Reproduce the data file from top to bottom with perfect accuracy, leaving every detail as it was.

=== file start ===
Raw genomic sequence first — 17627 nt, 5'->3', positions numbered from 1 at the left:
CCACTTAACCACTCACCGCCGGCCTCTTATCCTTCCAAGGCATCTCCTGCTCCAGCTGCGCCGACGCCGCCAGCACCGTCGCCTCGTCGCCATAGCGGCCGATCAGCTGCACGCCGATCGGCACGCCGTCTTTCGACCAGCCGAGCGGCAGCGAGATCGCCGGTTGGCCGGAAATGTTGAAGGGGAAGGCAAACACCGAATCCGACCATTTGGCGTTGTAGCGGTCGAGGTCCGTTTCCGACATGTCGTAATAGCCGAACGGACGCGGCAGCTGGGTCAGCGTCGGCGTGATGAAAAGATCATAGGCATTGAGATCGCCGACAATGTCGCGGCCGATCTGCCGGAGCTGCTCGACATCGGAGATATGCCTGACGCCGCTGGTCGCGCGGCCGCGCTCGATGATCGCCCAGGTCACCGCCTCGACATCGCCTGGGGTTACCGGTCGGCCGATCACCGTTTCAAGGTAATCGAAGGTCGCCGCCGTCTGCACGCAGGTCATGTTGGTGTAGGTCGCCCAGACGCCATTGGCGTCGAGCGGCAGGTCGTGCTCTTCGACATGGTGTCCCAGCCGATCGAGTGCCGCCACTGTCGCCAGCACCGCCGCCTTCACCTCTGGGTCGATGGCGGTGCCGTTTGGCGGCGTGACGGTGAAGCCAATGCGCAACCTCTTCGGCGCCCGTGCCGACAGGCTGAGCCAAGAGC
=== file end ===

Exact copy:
Raw genomic sequence first — 17627 nt, 5'->3', positions numbered from 1 at the left:
CCACTTAACCACTCACCGCCGGCCTCTTATCCTTCCAAGGCATCTCCTGCTCCAGCTGCGCCGACGCCGCCAGCACCGTCGCCTCGTCGCCATAGCGGCCGATCAGCTGCACGCCGATCGGCACGCCGTCTTTCGACCAGCCGAGCGGCAGCGAGATCGCCGGTTGGCCGGAAATGTTGAAGGGGAAGGCAAACACCGAATCCGACCATTTGGCGTTGTAGCGGTCGAGGTCCGTTTCCGACATGTCGTAATAGCCGAACGGACGCGGCAGCTGGGTCAGCGTCGGCGTGATGAAAAGATCATAGGCATTGAGATCGCCGACAATGTCGCGGCCGATCTGCCGGAGCTGCTCGACATCGGAGATATGCCTGACGCCGCTGGTCGCGCGGCCGCGCTCGATGATCGCCCAGGTCACCGCCTCGACATCGCCTGGGGTTACCGGTCGGCCGATCACCGTTTCAAGGTAATCGAAGGTCGCCGCCGTCTGCACGCAGGTCATGTTGGTGTAGGTCGCCCAGACGCCATTGGCGTCGAGCGGCAGGTCGTGCTCTTCGACATGGTGTCCCAGCCGATCGAGTGCCGCCACTGTCGCCAGCACCGCCGCCTTCACCTCTGGGTCGATGGCGGTGCCGTTTGGCGGCGTGACGGTGAAGCCAATGCGCAACCTCTTCGGCGCCCGTGCCGACAGGCTGAGCCAAGAGC